It’s no secret that the digital advertising ecosystem is evolving. And at the center of all that change is user privacy. The way that publishers, advertisers and technology providers handle and activate user data is being reconsidered and reimagined to more effectively protect people’s personal information online.
Web developers and technology providers are leading open-source initiatives like the Privacy Sandbox to address this challenge. But other areas of investment, like first-party data, are largely being driven by publishers and brands who are uniquely positioned to establish and deepen direct relationships with the people who love their content, products or services.
As we’ve shared in the past, we believe first-party data is poised to play an important role in the future of digital advertising. That's why we're launching new features that will make it easier for our publishing partners to maintain direct relationships important to their businesses and scale the use of their first-party data in ways that meet people’s expectations for data protection.
Activating first-party data in the programmatic auction
Today, we are launching new functionality that enables publishers to share Publisher Provided Identifiers (PPIDs) — pseudonymized first-party identifiers that are created and controlled by publishers — with Google’s programmatic demand. By helping publishers expand the use of their first-party identifiers to more transaction types, like the Open Auction, our partners will be able to show ads that are more relevant to their audiences, which will increase the value of their programmatic inventory.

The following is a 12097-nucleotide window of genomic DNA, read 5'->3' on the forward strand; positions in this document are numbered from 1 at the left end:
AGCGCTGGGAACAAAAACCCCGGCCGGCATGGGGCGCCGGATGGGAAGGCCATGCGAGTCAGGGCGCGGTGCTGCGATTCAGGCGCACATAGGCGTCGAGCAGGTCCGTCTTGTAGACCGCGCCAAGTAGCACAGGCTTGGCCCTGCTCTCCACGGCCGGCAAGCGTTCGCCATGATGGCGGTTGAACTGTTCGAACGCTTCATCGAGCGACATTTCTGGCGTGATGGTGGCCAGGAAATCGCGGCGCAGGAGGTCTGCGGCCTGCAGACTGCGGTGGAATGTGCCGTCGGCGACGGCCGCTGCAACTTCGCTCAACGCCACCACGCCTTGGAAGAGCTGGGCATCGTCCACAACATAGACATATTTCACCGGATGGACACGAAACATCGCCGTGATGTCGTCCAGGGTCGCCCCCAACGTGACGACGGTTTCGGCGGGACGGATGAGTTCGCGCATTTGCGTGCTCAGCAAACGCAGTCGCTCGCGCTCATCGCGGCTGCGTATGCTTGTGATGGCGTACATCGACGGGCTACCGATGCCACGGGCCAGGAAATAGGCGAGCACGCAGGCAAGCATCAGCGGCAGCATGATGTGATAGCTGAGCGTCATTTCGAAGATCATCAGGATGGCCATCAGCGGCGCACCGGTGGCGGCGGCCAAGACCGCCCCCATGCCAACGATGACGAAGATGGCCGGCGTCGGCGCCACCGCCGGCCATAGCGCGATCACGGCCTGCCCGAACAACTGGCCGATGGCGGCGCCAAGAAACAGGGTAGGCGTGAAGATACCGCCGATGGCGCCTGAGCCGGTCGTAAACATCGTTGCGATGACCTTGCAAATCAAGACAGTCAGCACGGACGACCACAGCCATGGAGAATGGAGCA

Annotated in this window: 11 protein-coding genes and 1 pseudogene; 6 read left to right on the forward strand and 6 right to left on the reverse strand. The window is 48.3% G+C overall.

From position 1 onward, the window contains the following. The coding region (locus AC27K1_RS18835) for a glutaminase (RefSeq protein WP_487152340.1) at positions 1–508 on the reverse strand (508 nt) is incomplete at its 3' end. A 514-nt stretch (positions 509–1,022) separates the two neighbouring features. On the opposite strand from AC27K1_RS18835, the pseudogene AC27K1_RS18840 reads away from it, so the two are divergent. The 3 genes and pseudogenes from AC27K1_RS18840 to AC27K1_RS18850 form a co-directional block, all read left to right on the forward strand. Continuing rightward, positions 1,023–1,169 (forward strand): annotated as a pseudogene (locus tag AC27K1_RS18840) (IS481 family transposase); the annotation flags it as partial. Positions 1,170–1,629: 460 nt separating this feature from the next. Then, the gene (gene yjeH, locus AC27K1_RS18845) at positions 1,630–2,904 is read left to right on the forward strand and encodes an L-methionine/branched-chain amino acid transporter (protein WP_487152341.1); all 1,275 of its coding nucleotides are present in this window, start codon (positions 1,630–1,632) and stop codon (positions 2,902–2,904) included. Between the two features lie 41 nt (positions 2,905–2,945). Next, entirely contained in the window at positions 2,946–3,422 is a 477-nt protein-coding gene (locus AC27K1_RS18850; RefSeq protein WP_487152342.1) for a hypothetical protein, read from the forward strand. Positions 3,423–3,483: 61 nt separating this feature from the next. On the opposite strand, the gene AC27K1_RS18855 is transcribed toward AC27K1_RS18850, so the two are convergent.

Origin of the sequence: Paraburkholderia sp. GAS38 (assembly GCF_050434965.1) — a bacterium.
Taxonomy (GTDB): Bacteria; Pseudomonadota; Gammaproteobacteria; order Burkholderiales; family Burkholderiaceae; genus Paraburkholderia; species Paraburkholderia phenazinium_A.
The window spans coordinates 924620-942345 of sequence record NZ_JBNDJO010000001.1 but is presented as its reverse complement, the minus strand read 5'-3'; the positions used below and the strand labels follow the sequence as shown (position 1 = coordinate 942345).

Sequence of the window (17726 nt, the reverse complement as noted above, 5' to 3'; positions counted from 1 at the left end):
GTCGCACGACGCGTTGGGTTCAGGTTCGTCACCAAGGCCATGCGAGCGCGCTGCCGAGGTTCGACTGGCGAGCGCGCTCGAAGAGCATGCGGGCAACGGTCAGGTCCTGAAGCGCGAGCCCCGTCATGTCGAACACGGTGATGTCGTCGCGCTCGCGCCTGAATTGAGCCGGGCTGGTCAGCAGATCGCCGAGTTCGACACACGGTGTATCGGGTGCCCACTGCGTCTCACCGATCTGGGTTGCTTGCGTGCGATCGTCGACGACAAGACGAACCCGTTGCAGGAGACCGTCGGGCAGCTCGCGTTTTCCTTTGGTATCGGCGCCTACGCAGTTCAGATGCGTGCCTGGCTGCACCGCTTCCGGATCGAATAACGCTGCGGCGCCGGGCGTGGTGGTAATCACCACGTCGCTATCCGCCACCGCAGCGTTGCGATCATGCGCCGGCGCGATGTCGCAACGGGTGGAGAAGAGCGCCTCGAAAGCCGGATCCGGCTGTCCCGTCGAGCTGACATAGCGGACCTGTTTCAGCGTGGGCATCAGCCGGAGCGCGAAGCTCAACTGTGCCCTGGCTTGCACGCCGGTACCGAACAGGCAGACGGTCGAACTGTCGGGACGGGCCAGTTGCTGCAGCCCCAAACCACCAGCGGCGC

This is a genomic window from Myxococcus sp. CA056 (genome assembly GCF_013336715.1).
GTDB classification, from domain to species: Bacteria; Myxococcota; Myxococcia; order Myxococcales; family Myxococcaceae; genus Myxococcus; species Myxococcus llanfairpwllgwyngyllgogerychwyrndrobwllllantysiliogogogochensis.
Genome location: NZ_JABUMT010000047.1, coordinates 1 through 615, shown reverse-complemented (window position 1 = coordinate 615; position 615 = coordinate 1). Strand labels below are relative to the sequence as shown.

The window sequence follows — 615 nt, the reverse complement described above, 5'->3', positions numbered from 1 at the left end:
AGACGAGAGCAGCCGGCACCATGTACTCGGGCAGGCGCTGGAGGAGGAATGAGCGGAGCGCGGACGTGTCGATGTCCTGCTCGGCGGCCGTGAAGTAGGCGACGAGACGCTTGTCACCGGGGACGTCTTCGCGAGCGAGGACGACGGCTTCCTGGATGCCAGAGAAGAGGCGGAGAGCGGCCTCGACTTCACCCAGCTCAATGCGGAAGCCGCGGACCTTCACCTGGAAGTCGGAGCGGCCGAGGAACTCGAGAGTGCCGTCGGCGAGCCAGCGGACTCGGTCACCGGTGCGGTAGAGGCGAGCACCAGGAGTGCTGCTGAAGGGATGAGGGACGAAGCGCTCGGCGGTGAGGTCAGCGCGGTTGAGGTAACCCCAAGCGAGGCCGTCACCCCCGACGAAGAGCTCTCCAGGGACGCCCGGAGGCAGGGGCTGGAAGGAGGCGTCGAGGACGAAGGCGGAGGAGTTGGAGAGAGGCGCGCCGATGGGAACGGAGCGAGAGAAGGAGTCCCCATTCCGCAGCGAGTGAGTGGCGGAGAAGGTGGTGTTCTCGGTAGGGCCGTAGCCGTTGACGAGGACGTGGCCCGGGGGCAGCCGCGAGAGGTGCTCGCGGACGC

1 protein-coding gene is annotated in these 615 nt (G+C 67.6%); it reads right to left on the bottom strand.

In our initial experiments, we observed that Beta partners experienced an increase of 15% or more in programmatic auction revenue when passing PPIDs in inventory without other identifiers.1
“By partnering with Google to test PPID for programmatic demand, we’ve seen significant revenue improvements in browsers where third-party cookies are not available. With the wealth of powerful first-party data Hearst Magazines generates in facilitating commerce activity from our sites, we’re excited by this progress and look forward to seeing what solutions Ad Manager builds to help publishers navigate today's privacy environment.”